Native American, Canadian installation and performance artist of Anishinabe descent. She attended the Ontario College of Art and Design, Toronto (1984–6), emerging among newly visible and influential First Nations figures in the arts in Canada whose work focused on the social, political and historical issues associated with their ethnic identity. The period was marked by the acknowledgement of aboriginal rights in the amended 1982 Canadian Constitution and by confrontations, sometimes violent, between indigenous people and the authorities over the nature and extent of those rights. Outrage at the tragic consequences of the historical marginalisation of native people and determination to recover their voice has always informed Belmore’s work. In the iconic Talking to their Mother (1991), which brought her wide attention, she travelled to Native American communities with an enormous, finely crafted wooden megaphone, literally giving people a voice with which to speak to their land....

Article

Canadian First Nations (Micmac/Mi’kmaq), 21st century, male.

Born 1986, in Stephenville Crossing (Newfoundland).

Performance artist, installation artist, sculptor, painter.

Jordan Bennett is a multimedia artist born and raised in Newfoundland. In 2008 he received a BA in Fine Arts from Sir Wilfred Grenfell College (Corner Brook, Newfoundland), and later continued his education with anthropology and art history courses at the same college. Bennett describes himself as a ‘multi-disciplinary’ artist who liberally mixes visual and intellectual references from his own tribal background, intertribal issues, popular cultures and politics, Bennett conveys with buoyant vitality messages related to Canadian Aboriginal peoples that he feels are hard to communicate to the general public. Bennett’s artistic strategy is a direct engagement with the audience, which aims at stimulating interest and generating curiosity about indigenous issues and concerns such as treaty rights, land rights, cultural change and language loss. Directly engaged in recovering his native language (Micmac), Bennett exploits the multi-layered nature of the linguistic sign to reveal the variety of meanings that symbols can carry in different contexts. His re-fashioning of consumer products such as skateboards, Mac computers, turntables, shoes and surfboards turns mass production into quintessentially indigenous manufacturing that triggers in the viewer questions about authenticity and identity at the core of his artistic project. The indigenisation of commercial objects becomes an act of translation, which turns personal experience into political statements through the potential of objects to become catalysts for intercultural dialogues in public spaces as much as in the art gallery....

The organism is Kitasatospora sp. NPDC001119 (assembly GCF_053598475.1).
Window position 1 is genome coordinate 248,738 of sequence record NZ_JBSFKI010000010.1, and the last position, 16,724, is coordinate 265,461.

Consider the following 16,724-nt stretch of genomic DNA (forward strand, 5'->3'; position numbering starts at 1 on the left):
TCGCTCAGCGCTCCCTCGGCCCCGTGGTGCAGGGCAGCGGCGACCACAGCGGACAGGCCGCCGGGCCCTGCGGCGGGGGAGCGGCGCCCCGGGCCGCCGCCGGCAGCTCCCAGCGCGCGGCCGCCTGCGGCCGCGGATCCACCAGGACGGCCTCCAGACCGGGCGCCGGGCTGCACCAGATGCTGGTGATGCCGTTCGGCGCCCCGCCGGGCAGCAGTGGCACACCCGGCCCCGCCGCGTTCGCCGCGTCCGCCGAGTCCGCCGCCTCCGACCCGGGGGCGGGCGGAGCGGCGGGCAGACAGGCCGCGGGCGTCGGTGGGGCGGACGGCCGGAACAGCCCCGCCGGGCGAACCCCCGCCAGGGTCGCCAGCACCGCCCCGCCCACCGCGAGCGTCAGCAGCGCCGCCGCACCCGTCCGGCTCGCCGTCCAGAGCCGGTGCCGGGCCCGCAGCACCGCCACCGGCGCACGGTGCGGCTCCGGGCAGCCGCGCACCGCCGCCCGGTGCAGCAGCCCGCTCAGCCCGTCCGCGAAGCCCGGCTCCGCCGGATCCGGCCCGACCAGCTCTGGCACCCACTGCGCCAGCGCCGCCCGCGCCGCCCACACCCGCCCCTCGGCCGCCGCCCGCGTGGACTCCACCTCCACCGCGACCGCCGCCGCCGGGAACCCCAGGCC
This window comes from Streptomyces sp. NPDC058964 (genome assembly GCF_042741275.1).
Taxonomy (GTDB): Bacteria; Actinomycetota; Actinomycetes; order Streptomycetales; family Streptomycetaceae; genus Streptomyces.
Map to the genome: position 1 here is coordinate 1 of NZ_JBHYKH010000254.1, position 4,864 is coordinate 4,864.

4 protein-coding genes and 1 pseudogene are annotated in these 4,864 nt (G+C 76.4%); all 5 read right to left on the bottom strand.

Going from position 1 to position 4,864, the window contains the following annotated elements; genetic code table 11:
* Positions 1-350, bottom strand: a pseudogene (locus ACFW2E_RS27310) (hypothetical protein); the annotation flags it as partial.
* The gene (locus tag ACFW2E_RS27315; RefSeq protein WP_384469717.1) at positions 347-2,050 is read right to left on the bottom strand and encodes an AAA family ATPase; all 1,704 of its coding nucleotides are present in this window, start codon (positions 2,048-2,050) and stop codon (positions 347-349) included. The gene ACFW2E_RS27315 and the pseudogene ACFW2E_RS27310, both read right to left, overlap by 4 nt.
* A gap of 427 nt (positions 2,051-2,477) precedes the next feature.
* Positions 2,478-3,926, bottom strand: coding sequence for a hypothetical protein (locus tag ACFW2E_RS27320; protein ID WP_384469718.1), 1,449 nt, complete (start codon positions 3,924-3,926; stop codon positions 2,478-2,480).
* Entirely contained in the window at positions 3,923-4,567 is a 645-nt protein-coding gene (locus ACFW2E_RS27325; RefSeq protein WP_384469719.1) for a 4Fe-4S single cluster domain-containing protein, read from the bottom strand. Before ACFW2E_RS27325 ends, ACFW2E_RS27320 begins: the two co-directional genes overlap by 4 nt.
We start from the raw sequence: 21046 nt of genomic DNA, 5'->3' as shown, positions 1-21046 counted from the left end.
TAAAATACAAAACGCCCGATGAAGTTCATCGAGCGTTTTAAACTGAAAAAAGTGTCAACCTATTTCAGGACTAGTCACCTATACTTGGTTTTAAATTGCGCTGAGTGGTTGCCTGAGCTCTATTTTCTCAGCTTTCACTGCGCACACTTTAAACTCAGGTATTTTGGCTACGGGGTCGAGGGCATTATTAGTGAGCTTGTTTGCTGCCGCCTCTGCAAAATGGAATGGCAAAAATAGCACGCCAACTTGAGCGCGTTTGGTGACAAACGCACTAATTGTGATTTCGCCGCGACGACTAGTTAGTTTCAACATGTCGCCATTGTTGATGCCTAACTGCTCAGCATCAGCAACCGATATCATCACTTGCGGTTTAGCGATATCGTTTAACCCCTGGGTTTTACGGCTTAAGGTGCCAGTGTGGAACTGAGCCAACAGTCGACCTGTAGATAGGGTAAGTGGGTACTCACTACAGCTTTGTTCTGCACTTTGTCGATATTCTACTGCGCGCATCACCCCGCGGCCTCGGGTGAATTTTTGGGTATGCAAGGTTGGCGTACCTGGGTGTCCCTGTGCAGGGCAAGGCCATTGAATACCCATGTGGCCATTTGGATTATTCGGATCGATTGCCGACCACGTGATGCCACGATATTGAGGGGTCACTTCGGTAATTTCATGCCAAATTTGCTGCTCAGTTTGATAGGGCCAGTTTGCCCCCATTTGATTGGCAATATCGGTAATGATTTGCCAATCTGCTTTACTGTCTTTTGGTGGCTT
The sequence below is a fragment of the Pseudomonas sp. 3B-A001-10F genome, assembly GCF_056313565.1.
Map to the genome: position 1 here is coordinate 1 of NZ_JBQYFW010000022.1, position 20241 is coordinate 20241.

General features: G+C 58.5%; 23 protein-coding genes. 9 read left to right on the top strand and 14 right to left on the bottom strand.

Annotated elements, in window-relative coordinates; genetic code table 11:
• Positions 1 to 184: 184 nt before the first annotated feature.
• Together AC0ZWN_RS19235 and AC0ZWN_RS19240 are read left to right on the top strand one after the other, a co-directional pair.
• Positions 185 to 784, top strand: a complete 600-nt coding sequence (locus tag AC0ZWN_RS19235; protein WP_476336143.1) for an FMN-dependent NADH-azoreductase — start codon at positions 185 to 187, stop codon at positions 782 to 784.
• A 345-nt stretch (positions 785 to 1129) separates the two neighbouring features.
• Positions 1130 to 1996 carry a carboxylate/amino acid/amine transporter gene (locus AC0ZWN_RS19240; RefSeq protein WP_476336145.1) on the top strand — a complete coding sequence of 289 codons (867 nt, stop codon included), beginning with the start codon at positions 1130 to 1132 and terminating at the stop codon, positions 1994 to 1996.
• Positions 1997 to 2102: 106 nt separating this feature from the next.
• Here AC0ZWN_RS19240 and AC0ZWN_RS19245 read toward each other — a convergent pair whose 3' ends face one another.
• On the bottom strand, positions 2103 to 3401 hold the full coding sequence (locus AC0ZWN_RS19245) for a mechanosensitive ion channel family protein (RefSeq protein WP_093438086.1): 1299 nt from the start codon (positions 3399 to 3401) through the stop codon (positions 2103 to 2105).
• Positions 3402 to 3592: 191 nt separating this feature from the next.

Article

Native American (Grand Traverse Band of Ottawa Nation, Ojibwe), 20th century, female.

Born 1967, in Michigan.

Black ash basket weaver, painter.

Kelly Jean Church received an Associate of Arts degree from the Institute of American Indian Studies in 1996, a Bachelor of Arts degree in painting/sculpture from the University of Michigan in ...

Article

Native American (Confederated Salish and Kootenai Tribes of the Flathead Nation), 20th–21st century, male.

Born 1946, in Montana.

Printmaker, photographer, conceptual artist, installation artist.

Corwin Clairmont, or ‘Corky’, received his MFA from California State University, Los Angeles in 1971. His early work, concerning social and environmental issues, earned him a Ford Foundation Grant (...

Article

Margaret Moore Booker

(b Cow Springs, AZ, March 21, 1946).

Native American potter. The daughter of famed Navajo potter Rose Williams, Cling broke with tradition by creating highly polished, red-hued decorative ware in a contemporary style that ushered in a new generation of Navajo art potters (including her two sisters).

After graduating from the Intermountain Indian School in Brigham City, UT, she married Jerry Cling and worked as a teacher’s aide at the Shonto Boarding School. Initially learning to pot from her mother while a young girl, she became interested in the craft in the 1970s and over time developed an innovative style that reflected her own individual vision.

Cling used the traditional method of coiling and pinching clay into the desired form, then sanded, polished and coated her pottery with piñon pitch. She worked in the small communal room of her home in the Shonto-Cow Springs region of Arizona, watched by her mother, who lived across the highway. Her pots were fired outdoors in an open pit with juniper wood (and sometimes sheep manure) for fuel....

Article

Martine Reid

(b Masset, Queen Charlotte Islands, BC, Nov 4, 1946).